That tone is part of the big Shostakovich puzzle, the most hotly debated issue in classical music. For raw hostility, the field of Shostakovich studies compares favorably with Usenet–it’s a battleground where gangs of revisionists and antirevisionists are perpetually gunning for each other. The key issue, if I can risk getting in the line of fire, is Shostakovich’s tormented relationship with the Soviet state, which both subsidized and harassed him and which he publicly supported but, depending on which witness you believe, privately reviled. His music is usually read as highly political–the problem is that nobody can agree on what those politics are. Many of his major works seem like expressions of genuine patriotism from a committed Communist Party member–though they might be cynical acts of appeasement, or they might represent the encrypted satire of an anguished dissident, the view currently winning out. It’s even disputed whether his posthumously published autobiography–prime evidence for thinking of him as a dissident–is the real thing or a politically motivated fake.

These riddles might be easier to solve if the music were more straightforward, but nothing else in the classical repertoire is so infuriatingly equivocal. The first thing that strikes most listeners is that it’s ugly: the symphonies are vast expanses of ponderous noise, as strident and bombastic as Stalinist architecture. Most of the thematic materials derive from the melodramatic excesses of late Romanticism, but there’s just enough of an edge of modernist dissonance to make the psychic atmosphere truly stultifying. Yet close listening reveals something unexpected: beneath the harsh surface are deep seams and rifts of beauty and wonder as well as slow, almost geological movements of tremendous emotional power. And there’s another, even more pervasive quality: an unnerving edge of mockery and deliberate self-parody. If you listen to enough of Shostakovich’s music you find yourself wondering if he’s ever being serious–everything he wrote starts to sound like a sinister trick.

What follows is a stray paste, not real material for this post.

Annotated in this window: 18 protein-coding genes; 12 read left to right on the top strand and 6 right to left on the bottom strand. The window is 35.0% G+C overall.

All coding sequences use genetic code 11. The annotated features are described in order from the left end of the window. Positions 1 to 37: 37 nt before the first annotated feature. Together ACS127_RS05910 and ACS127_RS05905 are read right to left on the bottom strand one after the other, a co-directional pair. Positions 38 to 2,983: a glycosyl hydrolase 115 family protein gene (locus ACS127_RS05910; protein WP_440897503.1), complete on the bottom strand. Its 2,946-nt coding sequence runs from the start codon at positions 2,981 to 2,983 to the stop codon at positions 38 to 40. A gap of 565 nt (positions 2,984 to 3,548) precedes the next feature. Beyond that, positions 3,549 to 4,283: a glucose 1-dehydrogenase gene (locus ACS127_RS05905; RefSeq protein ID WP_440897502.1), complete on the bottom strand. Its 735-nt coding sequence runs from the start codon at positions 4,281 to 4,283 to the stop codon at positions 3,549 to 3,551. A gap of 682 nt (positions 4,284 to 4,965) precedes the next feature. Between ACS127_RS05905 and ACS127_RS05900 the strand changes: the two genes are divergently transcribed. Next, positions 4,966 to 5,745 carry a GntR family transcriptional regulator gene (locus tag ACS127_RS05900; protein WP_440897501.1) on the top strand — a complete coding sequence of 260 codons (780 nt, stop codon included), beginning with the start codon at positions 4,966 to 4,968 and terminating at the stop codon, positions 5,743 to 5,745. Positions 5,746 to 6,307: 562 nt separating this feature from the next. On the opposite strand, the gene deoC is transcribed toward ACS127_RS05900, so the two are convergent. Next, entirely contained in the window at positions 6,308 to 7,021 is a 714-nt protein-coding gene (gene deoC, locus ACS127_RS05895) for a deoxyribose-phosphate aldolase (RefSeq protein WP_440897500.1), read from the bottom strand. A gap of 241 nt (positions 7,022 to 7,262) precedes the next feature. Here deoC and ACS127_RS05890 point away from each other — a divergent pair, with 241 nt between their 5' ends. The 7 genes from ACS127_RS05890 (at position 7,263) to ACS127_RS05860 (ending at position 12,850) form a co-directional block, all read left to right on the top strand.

The festival offered an unusual opportunity to find out what he thought he was doing because it represented his own choices: In the early 1960s Rostropovich had asked him what he’d like to see included in an ideal retrospective, and he’d worked out the programs for these six concerts. Unfortunately he wasn’t easily tricked into self-disclosure. He had a big catalog to pick from–he was a fast and prolific composer–but he stuck mostly to the same shortlist of masterpieces any of his fans would have come up with. The Fifth and Tenth symphonies, the Violin Concerto, and the Cello Concerto are all exceptional works, and I was glad for the chance to hear them again. But they aren’t exactly full of revelations.

Still, there were a few novelties. The early Piano Concerto, for instance (given a wonderfully acrobatic performance by Constantin Lifschitz), is exuberant, playful, and charming–the last three adjectives you’d expect to hear applied to Shostakovich. I was also interested to hear the sample of his movie music, from a Russian-language version of Hamlet; he wasn’t in Prokofiev’s league as a sound-track composer (or for that matter Bernard Herrmann’s), but nobody else could have conjured up a more ominous atmosphere. And for fans of classical esoterica, there was his rewrite of Schumann’s Cello Concerto; the original is considered a failure because of its unwieldy orchestration, and Shostakovich’s spare and elegant rescoring demonstrates a fine ear for the subtleties of mid-19th-century style. From these three choices you can tell he would have liked to have been recognized for his wit and for being a knowledgeable student of classical tradition. Evidently he got impatient with the popular image of him as the bleaked-out genius of cosmic bombast.